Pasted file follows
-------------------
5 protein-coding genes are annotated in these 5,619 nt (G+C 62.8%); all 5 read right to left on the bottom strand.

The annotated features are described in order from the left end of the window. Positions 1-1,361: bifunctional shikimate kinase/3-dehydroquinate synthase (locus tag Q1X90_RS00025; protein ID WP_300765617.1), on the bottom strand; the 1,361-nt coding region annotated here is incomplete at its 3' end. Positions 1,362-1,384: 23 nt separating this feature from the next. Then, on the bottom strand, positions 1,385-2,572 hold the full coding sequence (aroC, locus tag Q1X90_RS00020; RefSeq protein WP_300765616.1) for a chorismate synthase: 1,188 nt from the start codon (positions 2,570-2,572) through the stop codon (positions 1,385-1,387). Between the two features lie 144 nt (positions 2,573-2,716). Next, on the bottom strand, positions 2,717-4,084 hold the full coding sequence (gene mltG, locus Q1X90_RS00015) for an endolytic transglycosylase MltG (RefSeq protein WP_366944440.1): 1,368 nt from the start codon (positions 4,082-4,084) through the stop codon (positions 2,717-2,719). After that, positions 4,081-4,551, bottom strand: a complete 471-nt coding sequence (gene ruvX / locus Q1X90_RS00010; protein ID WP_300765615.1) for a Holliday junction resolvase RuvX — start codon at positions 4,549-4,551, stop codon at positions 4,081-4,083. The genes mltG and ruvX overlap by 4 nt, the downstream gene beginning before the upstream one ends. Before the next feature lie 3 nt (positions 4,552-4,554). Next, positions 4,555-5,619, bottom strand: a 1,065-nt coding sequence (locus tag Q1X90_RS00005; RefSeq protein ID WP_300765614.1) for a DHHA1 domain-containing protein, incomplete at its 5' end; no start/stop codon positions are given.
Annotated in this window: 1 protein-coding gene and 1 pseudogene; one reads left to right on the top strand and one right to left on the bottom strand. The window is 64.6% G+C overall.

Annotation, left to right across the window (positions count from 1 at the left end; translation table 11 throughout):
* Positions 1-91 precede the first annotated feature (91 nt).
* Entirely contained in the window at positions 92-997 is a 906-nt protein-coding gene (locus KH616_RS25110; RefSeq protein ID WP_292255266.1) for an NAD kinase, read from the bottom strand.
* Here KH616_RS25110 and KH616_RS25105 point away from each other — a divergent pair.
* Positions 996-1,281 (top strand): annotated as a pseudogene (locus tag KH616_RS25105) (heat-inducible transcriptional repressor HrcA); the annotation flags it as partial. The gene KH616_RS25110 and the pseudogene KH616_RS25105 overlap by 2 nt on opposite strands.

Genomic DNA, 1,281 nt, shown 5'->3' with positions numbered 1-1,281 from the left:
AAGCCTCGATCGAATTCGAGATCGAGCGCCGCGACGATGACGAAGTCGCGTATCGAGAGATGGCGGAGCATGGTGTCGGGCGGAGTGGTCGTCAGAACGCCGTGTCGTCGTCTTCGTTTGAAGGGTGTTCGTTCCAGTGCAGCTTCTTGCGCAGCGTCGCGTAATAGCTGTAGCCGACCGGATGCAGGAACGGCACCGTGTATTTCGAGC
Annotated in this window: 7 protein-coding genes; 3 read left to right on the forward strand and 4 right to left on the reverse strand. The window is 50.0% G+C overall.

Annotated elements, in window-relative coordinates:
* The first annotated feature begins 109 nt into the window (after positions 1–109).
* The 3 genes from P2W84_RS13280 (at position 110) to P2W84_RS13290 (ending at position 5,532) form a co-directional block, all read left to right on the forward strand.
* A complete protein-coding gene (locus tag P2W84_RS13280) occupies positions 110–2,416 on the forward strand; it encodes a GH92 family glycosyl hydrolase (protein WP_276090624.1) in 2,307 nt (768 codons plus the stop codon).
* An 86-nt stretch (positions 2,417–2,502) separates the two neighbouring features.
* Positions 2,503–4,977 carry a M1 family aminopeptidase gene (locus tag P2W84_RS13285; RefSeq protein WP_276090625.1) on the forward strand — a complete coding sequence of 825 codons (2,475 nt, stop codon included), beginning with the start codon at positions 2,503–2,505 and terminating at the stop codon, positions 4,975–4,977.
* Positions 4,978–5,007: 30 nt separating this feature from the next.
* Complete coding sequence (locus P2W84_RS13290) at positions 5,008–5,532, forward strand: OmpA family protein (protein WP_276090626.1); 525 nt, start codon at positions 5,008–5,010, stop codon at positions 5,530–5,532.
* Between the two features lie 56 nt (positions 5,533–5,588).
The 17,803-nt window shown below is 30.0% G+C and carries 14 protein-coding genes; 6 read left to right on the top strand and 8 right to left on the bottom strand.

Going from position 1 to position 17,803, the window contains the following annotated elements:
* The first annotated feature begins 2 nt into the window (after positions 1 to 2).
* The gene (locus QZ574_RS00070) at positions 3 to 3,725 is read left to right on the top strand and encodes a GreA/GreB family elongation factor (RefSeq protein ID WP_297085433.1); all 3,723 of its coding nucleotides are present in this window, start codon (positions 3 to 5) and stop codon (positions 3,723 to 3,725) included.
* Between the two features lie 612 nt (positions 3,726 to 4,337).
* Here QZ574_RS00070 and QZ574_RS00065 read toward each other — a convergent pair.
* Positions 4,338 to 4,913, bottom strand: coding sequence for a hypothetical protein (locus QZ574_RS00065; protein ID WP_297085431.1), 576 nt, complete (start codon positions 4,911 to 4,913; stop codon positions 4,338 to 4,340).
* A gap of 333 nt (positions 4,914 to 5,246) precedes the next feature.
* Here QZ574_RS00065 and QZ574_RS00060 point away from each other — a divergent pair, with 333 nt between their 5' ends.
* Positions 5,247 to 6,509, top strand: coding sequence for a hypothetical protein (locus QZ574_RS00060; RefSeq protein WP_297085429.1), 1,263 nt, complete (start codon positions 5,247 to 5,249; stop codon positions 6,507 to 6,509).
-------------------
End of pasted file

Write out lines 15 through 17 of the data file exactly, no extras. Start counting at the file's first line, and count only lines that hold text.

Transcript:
* A complete protein-coding gene (locus tag P2W84_RS13280) occupies positions 110–2,416 on the forward strand; it encodes a GH92 family glycosyl hydrolase (protein WP_276090624.1) in 2,307 nt (768 codons plus the stop codon).
* An 86-nt stretch (positions 2,417–2,502) separates the two neighbouring features.
* Positions 2,503–4,977 carry a M1 family aminopeptidase gene (locus tag P2W84_RS13285; RefSeq protein WP_276090625.1) on the forward strand — a complete coding sequence of 825 codons (2,475 nt, stop codon included), beginning with the start codon at positions 2,503–2,505 and terminating at the stop codon, positions 4,975–4,977.